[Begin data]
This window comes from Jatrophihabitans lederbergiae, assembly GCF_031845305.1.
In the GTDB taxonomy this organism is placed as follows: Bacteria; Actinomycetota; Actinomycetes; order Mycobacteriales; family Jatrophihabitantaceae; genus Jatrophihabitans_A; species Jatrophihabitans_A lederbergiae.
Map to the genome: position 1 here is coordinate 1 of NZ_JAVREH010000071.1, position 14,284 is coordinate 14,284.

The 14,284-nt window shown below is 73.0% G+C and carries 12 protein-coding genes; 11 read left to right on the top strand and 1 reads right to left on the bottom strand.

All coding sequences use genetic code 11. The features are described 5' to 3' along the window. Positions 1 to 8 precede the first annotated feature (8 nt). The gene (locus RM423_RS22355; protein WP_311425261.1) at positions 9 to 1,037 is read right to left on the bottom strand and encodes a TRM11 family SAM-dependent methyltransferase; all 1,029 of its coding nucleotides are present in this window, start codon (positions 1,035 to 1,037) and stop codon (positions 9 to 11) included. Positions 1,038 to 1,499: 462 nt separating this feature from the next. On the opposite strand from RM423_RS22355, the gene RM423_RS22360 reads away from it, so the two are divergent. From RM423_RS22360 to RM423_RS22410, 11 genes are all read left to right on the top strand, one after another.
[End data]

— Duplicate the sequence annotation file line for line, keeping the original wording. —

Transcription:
This window comes from Jatrophihabitans lederbergiae, assembly GCF_031845305.1.
In the GTDB taxonomy this organism is placed as follows: Bacteria; Actinomycetota; Actinomycetes; order Mycobacteriales; family Jatrophihabitantaceae; genus Jatrophihabitans_A; species Jatrophihabitans_A lederbergiae.
Map to the genome: position 1 here is coordinate 1 of NZ_JAVREH010000071.1, position 14,284 is coordinate 14,284.

The 14,284-nt window shown below is 73.0% G+C and carries 12 protein-coding genes; 11 read left to right on the top strand and 1 reads right to left on the bottom strand.

All coding sequences use genetic code 11. The features are described 5' to 3' along the window. Positions 1 to 8 precede the first annotated feature (8 nt). The gene (locus RM423_RS22355; protein WP_311425261.1) at positions 9 to 1,037 is read right to left on the bottom strand and encodes a TRM11 family SAM-dependent methyltransferase; all 1,029 of its coding nucleotides are present in this window, start codon (positions 1,035 to 1,037) and stop codon (positions 9 to 11) included. Positions 1,038 to 1,499: 462 nt separating this feature from the next. On the opposite strand from RM423_RS22355, the gene RM423_RS22360 reads away from it, so the two are divergent. From RM423_RS22360 to RM423_RS22410, 11 genes are all read left to right on the top strand, one after another.